I've just caught up with Innocent, last week's ITV crime show, a four-parter written by Chris Lang and Matthew Arlidge. I thought it was very watchable, and though it wasn't in any way ground-breaking, that's not a criticism, There are times when TV shows that try too hard to be original simply descend into absurdity. Innocent had its flaws, but overall it was good entertainment.
The basic premise is that David Collins (played very well by Lee Ingleby, an actor of considerable range) has just been released from prison, eight years after being charged with the murder of his wife Tara. His one supporter has been his older brother Phil, but he's lost his two children to his brittle sister-in-law (Hermione Norris, excellent as usual) and her husband. Now, for David, it's payback time. And soon his in-laws come under suspicion themselves.
The police re-investigate the crime, and soon the senior officer discovers that her partner, who conducted the original inquiry, was responsible for a miscarriage of justice. There were some aspects of the police side of the case which didn't seem totally credible to me, and similarly I was baffled by the suspension of the doctor who was one of the suspects - he seemed to be the top man in the practice, but was treated as a junior employee; my inner employment lawyer wasn't convinced. But these are the compromises with reality that writers often feel they have to make.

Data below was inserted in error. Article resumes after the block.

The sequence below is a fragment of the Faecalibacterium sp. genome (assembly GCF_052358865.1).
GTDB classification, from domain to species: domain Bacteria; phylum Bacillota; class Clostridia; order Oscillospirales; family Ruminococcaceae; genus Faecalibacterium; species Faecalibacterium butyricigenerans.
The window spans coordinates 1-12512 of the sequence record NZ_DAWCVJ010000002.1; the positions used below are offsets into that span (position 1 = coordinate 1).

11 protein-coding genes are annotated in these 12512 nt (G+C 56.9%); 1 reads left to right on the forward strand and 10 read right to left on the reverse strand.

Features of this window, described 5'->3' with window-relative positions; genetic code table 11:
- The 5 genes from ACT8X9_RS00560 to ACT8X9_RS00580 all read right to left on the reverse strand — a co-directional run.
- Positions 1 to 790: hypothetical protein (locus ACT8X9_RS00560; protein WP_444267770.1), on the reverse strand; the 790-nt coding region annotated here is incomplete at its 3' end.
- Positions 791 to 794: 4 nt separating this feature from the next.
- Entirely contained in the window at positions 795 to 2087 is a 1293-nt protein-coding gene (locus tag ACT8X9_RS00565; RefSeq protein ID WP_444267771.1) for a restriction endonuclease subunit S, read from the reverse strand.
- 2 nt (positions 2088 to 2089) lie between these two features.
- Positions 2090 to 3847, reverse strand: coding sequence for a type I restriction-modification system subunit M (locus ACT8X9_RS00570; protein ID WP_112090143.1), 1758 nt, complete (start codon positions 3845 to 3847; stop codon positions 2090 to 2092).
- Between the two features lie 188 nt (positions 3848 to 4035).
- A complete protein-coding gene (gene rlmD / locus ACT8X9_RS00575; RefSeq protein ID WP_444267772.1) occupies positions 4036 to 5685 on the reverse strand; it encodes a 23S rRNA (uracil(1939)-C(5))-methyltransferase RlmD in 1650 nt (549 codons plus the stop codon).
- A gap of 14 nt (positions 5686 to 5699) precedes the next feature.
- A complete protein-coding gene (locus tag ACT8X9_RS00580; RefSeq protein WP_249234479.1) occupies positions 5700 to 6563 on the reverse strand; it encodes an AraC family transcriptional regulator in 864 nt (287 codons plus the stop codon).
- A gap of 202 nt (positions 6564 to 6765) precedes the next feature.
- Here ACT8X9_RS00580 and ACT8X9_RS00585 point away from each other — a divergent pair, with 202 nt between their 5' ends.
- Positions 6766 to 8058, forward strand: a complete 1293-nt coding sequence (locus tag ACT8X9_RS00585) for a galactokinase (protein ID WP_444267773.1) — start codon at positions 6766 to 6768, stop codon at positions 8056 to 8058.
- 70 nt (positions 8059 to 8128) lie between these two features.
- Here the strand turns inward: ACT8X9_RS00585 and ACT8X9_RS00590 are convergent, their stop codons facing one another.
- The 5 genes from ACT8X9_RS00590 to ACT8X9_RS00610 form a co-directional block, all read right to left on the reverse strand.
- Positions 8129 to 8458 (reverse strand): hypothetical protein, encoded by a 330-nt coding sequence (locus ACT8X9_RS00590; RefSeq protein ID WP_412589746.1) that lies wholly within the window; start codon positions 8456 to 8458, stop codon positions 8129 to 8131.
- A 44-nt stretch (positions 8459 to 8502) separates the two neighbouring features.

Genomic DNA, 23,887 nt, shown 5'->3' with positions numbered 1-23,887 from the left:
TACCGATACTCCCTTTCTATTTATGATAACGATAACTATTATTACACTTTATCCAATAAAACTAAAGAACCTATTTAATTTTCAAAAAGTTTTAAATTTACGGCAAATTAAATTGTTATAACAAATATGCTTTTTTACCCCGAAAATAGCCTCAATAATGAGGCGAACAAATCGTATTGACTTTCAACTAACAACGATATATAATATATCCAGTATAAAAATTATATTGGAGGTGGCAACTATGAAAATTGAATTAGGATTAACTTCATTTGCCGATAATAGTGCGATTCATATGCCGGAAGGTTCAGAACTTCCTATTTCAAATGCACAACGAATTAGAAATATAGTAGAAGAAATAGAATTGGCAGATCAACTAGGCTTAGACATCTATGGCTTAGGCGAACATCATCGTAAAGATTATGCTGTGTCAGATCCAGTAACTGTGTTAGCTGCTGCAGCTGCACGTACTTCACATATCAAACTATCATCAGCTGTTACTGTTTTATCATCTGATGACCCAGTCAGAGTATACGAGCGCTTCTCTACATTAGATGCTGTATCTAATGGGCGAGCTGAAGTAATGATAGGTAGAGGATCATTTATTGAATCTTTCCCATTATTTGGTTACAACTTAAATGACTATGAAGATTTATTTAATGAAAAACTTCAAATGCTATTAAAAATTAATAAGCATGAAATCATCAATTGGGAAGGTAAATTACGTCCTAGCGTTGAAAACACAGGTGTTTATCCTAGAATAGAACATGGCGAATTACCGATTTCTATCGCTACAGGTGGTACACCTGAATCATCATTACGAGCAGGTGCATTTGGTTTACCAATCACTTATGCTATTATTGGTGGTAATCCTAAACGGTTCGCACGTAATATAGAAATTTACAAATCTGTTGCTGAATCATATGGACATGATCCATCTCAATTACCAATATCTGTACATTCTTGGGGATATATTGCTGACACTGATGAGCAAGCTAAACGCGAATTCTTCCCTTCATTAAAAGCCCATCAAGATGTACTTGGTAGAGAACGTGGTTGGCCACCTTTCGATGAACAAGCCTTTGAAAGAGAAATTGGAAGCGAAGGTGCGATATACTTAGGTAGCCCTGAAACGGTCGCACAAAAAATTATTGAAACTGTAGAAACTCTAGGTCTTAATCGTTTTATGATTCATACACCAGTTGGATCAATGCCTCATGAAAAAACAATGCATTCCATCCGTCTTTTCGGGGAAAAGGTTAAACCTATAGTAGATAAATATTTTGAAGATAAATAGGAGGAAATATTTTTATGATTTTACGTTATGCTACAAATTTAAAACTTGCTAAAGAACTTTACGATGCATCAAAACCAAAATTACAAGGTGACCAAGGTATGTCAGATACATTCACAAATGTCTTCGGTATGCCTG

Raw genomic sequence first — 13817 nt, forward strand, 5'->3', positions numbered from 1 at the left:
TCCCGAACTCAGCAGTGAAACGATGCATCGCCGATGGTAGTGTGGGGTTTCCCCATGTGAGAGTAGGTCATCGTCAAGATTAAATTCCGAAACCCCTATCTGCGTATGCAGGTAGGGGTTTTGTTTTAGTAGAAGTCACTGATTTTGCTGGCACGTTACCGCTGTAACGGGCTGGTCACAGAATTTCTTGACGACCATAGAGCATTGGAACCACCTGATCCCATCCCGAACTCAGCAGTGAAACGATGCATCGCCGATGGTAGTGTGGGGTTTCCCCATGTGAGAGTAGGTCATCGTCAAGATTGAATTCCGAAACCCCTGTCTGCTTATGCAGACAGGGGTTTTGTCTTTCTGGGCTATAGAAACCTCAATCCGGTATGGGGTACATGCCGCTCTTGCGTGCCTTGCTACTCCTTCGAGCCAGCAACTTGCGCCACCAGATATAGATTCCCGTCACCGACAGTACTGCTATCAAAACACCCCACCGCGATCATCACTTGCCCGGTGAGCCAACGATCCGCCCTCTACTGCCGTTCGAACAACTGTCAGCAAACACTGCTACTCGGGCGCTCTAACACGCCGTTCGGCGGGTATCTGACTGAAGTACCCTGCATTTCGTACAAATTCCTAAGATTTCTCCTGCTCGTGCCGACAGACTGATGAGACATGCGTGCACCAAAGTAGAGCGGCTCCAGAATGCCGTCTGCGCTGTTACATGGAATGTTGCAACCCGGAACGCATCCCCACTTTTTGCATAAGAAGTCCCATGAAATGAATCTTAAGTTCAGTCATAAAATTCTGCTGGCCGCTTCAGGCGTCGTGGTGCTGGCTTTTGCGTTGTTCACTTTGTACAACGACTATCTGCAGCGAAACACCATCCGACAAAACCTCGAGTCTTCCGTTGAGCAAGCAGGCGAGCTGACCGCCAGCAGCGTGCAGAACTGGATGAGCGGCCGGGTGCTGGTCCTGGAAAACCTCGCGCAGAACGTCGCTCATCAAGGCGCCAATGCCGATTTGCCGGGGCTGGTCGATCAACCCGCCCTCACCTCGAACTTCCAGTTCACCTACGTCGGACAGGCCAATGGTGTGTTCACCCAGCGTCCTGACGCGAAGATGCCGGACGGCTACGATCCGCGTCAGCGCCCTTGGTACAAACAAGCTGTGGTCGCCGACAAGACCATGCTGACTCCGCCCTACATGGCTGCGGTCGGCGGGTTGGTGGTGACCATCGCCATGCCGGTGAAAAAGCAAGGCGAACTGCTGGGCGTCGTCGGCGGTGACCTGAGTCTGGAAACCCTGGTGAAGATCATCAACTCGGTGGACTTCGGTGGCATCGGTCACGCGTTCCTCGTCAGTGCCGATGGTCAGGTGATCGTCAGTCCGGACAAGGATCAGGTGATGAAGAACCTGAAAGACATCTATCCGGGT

The location shots were absolutely marvellous - it turns out that Malahide, a lovely spot, stood in for the supposed setting in Sussex. The surprise twist was, to me, entirely foreseeable as early as episode two, but that didn't really matter too much, because the story was nicely paced, well acted, and didn't culminate in one of those tedious cliffhangers which are meant to pave the way for a second series. I don't expect Innocent to return, but it was good while it lasted.